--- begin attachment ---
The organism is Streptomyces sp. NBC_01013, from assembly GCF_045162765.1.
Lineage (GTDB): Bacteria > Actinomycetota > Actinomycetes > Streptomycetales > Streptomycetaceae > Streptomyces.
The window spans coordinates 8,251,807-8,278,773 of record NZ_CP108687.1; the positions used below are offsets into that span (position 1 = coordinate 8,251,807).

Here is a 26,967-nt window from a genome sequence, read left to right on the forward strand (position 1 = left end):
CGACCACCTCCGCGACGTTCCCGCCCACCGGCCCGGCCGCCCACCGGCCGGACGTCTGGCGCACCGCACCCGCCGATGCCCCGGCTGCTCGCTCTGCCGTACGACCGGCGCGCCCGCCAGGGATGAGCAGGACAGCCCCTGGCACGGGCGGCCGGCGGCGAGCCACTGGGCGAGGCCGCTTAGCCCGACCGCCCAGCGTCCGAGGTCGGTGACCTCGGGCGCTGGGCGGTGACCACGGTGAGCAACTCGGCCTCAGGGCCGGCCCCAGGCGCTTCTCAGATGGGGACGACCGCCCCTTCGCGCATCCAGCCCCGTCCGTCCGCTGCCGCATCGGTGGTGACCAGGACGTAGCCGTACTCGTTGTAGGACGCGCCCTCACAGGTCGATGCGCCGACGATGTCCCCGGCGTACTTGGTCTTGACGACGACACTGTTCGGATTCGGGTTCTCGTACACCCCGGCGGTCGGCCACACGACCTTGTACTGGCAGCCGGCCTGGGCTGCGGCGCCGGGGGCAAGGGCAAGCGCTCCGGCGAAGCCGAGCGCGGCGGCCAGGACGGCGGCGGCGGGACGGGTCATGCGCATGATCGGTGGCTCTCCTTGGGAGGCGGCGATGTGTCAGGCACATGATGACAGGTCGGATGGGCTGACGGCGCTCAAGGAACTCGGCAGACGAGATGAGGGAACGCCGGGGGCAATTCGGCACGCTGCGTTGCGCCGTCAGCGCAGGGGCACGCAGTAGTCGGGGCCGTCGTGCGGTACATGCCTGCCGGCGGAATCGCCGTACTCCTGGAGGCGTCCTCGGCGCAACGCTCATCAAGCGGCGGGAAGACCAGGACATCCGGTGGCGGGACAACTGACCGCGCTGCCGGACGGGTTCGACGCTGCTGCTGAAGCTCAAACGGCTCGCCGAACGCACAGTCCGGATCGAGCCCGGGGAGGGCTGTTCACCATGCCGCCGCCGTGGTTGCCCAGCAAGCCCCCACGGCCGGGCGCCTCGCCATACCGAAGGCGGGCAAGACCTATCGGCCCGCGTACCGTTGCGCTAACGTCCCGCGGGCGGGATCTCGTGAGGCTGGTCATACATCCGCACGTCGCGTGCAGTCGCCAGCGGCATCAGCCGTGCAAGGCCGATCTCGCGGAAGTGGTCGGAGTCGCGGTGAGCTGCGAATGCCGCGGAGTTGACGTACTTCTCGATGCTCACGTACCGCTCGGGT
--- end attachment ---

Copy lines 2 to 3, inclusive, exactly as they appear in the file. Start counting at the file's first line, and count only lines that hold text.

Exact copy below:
Lineage (GTDB): Bacteria > Actinomycetota > Actinomycetes > Streptomycetales > Streptomycetaceae > Streptomyces.
The window spans coordinates 8,251,807-8,278,773 of record NZ_CP108687.1; the positions used below are offsets into that span (position 1 = coordinate 8,251,807).